Applause and applause for Jupp Heynckes

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Alles war bereitet für den ganz großen Abschied. Das Berliner Olympiastadion brodelte. Der „Pott“ glänzte golden. Selbst das Wetter spielte mit. Nur das Spiel leider nicht. „Der Einzige, der mir heute Abend leidtut, das ist Jupp“, sagte Karl-Heinz Rummenigge zu mitternächtlicher Stunde in der Hauptstadtrepräsentanz der Deutschen Telekom. Man habe alles darangesetzt, Jupp Heynckes mit dem Double aus seiner großen Karriere zu verabschieden. „Aber das Leben ist manchmal kein Wunschkonzert.“ Und so wanderte der DFB-Pokal nicht in Heynckes‘ Hände, sondern nach Frankfurt.

Everything was set for a great goodbye. The Olympiastadion in Berlin was bubbling. The gold trophy glistening. Even the weather played ist part. Just the match failed to go to plan. “The only person I feel sorry for this evening is Jupp,” said Karl-Heinz Rummenigge in his post-match banquet speech at the Hauptstadtrepräsentanz der Deutschen Telekom. Everyone had set out to give Jupp Heynckes a parting gift of the double as he retired. “But life isn’t always a picnic.” Which meant the DFB Cup wasn’t lifted by Jupp Heynckes but by Eintracht Frankfurt.

Nevertheless, the guests at the meal generously applauded the departing FCB head coach. “FC Bayern needs to say, ‘thank you’,” Rummenigge said of Heynckes’ eight-month spell in charge. From five points off top spot in the Bundesliga, the Bavarians finished 21 points clear, reached the Champions League semi-final and the final of the DFB Cup. “That deserves the greatest respect.”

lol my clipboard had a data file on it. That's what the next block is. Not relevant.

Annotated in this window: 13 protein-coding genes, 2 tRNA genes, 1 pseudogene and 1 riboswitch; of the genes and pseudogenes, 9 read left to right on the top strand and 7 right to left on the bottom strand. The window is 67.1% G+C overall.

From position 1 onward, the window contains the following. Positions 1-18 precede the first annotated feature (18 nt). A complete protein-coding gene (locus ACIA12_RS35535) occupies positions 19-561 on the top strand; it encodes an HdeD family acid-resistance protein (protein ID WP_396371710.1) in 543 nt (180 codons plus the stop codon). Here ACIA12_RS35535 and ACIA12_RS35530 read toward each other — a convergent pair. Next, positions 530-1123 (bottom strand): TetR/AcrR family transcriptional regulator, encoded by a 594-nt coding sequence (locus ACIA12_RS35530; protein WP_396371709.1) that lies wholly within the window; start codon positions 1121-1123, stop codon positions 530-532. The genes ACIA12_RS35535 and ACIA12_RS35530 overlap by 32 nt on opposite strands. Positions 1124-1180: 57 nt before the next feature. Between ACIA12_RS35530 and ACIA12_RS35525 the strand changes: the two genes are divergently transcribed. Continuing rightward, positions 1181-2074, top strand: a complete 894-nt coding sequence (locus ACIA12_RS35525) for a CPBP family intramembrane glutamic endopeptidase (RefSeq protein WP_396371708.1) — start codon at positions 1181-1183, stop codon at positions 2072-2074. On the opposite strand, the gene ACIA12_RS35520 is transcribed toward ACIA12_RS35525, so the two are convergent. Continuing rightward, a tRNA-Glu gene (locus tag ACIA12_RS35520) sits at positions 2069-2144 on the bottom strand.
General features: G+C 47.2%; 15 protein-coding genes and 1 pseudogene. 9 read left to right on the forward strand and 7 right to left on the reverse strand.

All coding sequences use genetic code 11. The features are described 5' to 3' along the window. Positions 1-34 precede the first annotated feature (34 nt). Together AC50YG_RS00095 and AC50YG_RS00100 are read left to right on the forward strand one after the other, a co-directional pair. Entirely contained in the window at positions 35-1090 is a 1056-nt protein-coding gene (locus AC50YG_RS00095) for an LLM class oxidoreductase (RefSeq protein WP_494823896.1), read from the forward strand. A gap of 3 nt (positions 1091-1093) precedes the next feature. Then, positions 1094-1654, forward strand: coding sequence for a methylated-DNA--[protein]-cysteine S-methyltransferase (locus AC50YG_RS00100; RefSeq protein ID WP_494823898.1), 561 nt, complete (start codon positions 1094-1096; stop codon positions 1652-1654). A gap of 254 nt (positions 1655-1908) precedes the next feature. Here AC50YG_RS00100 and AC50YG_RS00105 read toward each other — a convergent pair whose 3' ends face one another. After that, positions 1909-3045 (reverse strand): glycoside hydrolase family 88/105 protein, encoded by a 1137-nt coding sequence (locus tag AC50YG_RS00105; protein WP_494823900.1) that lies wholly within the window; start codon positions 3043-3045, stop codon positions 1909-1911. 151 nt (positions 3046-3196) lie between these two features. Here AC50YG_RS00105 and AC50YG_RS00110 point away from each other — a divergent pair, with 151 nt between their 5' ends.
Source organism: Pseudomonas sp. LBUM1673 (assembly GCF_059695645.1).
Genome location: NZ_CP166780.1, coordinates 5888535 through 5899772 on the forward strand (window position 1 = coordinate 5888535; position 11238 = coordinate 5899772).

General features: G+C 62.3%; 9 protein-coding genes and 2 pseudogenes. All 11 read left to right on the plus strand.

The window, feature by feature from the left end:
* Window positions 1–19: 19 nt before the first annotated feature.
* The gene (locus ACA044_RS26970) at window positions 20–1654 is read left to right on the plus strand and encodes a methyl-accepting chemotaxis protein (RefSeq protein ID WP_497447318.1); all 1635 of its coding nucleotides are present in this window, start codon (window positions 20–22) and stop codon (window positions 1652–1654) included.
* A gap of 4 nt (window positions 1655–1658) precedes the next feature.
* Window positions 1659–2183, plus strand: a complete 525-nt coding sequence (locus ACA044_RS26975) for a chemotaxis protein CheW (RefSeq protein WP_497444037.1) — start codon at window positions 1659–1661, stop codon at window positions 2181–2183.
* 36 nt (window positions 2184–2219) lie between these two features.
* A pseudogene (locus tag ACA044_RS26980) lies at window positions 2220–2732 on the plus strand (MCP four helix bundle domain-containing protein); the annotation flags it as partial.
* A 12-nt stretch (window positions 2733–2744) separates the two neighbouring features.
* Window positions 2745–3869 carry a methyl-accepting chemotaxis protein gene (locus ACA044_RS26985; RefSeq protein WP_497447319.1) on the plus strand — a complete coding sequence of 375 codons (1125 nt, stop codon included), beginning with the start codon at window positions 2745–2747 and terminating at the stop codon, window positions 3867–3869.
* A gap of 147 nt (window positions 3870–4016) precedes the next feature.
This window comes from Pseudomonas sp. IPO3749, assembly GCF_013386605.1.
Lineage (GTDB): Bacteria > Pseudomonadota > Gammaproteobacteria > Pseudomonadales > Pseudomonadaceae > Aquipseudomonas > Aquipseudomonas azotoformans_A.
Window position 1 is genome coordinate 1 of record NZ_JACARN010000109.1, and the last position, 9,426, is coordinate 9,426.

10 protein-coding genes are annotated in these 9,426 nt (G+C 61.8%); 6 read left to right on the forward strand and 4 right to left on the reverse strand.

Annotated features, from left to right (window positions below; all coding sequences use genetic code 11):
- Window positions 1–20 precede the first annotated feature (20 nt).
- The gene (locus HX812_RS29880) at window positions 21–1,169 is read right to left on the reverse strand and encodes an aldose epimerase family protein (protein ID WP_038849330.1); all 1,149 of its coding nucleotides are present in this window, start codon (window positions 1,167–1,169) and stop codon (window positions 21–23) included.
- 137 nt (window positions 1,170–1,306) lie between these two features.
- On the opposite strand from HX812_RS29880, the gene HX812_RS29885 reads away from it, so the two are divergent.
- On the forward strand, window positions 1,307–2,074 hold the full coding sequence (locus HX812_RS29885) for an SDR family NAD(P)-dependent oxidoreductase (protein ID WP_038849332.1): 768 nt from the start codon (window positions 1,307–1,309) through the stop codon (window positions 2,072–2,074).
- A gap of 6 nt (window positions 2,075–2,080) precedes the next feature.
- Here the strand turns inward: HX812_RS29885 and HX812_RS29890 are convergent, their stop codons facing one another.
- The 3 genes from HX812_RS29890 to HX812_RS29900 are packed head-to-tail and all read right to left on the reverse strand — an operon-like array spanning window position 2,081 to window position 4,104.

Dennoch feierten die geladenen Gäste auf dem Pokal-Bankett des FC Bayern den scheidenden Chefcoach mit donnerndem Applaus. „Es steht dem FC Bayern sehr gut zu Gesicht, ‚Danke‘ zu sagen“, erinnerte Rummenigge an Heynckes‘ Verdienste in den vergangene acht Monaten. Aus fünf Punkten Rückstand wurden in der Bundesliga am Ende 21 Punkte Vorsprung, in der Champions League führte er die Mannschaft ins Halbfinale, im DFB-Pokal ins Endspiel. „Das verdient größten Respekt.“

“The best thing is his humanity, his warmth. He brought the fun and togetherness back to the team.”

Jerome Boateng

Heynckes himself was still in coaching mode after the game. As usual, he carefully analysed the 3-1 defeat against Eintracht, congratulated the opponents and looked to make no excuses out of the shots against the frame of the goal and debatable refereeing decisions. “It just wasn’t meant to be today. I can’t blame my players at all. I know you get days like this in football.”

He passed on the applause of the guests to his team. “The lads have worked superbly all year,” the 73-year-old stressed. “It was quite easy for me. The players showed me so much respect. We worked together so harmoniously. We all came together.” The Bundesliga title was deserved reward.

“We all wanted a different game to wish him farewell and end with a trophy. He’s the greatest coach Germany has ever seen.”

Sven Ulreich

Heynckes now brings down the curtain on his career for a second time, but he has no concrete plans for the coming days and weeks. “I now need some time away. It was quite stressful in recent weeks. I need to come back down to a normal pace of life and return to my own bed. Then I’ll do what I like.”

Heynckes seemingly sails off into the sunset without any great wistfulness. “I’m not 45 or 50. I understand my own strengths. At 73, you don’t know how long you’ve got left. I’d like to enjoy my life again starting next week,” he said, speaking of his farm near Mönchengladbach, where he lives with his wife and dog Cando. “I wish you all the best, Jupp,” Rummenigge said in farewell. “You did something great for Bayern Munich.” Thank you, Jupp!

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